Chasing the Light by Oliver Stone
Opinion and writing by Tony Frame
Oliver Stone’s autobiography is a fascinating up close and personal account of one man’s struggle of finding his way in the world and eventually making some sense of it, partly through the medium of film and screenwriting. From his humble beginnings as an only child, Stone gives a highly detailed insight into his childhood and adolescence and the tempestuous relationship he had with his father and mother throughout his life.
His baptism of fire into writing begins after spending some time in Saigon, teaching English, where he then took to the high seas as a merchant marine. Feeling somewhat compelled by his experiences in a foreign country, and still reeling from his parents’ unexpected divorce, he puts pen to paper as a catharsis of sorts – a process that would define his writing style in screenplays such as Midnight Express, Salvador and Platoon.
Images courtesy of Wikipedia
Whilst the early parts of his life are covered very well, I felt, initially, somewhat despondent that the section on his enlistment into the army and experiences in Vietnam were slightly short in comparison. It was a small shortcoming for me as his subsequent films on the conflict deal with the war and it’s aftermath in a multitude of ways that he probably felt he would have been going over old ground. Certainly what you do read pertains to ideas and situations that the characters in Platoon face, but, ultimately, the crux of the story here is about breaking into Hollywood.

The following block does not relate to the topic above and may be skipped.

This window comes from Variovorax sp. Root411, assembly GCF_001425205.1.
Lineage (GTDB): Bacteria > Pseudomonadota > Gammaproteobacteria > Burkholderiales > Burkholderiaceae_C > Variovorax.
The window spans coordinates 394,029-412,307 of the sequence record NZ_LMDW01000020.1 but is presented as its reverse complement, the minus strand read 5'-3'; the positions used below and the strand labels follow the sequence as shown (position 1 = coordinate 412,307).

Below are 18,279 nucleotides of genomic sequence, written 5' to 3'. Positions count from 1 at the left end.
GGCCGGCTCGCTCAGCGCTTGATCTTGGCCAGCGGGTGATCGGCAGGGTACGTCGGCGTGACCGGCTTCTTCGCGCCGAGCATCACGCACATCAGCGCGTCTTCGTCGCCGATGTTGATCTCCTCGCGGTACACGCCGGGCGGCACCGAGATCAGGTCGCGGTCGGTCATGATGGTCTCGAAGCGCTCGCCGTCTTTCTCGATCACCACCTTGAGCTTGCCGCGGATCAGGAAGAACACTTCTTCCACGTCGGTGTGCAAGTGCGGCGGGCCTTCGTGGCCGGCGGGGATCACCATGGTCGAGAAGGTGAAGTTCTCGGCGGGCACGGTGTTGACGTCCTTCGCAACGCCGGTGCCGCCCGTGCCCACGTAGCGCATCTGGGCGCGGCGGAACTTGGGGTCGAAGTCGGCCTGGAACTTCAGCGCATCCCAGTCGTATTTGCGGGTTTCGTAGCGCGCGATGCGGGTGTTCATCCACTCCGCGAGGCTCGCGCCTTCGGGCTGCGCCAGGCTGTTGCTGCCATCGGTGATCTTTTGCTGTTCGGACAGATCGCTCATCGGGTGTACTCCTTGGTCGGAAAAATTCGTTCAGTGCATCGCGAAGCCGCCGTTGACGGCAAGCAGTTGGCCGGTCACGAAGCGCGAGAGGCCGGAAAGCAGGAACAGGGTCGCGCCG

Film school is where the passion and fire of the rebellious spirit inside the young Stone is fuelled even more. From there we sit back and follow the budding film-maker as he takes us on his crazy journey of failed relationships and problems with cocaine, doing menial jobs whilst writing screenplays and subsequently making his first feature film.
The catalyst for his entry into Hollywood was his highly personal screenplay for Platoon, based on his experiences in Vietnam. This eventually landed him the job of writing the screenplay for Midnight Express – a movie that would win him the Academy award for Best Adapted Screenplay and catapult him into the limelight as a highly sought-after screenwriter.
The writing in Chasing the Light is excellent throughout and the pacing moves through the years seamlessly, even when it backtracks or jumps forward you never lose track of where you are. It’s full of intriguing and quirky real-life characters, unforgettable first impressions, with Stone giving us incredible access to his experiences in the late ’70s and mid 80’s; shifting in and out of the Hollywood system with all its caveats, as an outsider, determined to make his highly personalised movies whilst struggling to make ends meet and raise a family.
There’s incredible highs and desperate lows and even though you know there is triumph in the end, I still felt compelled to be rooting for him, especially reading his difficult experiences developing and shooting Salvador – a film that really was his last chance of making a career as a film director. He had to deal with a demanding James Woods in a sweltering Mexico shoot that was fraught with danger and dysentery and was close to running out of finance. By the time the filming is over you feel like exhaling a deep sigh of relief yourself, only to be put into the hell afterwards that was the editing suite!
The book comes full-circle by ending with the director’s experience on filming Platoon – the script that ultimately got him noticed in the first place – and the acclaim it received at the Academy Awards, which sent Stone into the stratosphere as a film director revered by everyone in Hollywood.
It’s a compelling read that gets down to the nitty-gritty of pursuing a career in film, one that avoids a glossy Hollywood retelling and glamming-up of a genuine struggle of life and acceptance, and of making great art. Film-makers and writers alike will be inspired by its honesty and detail and it’s one book that I would read again without a shadow of doubt.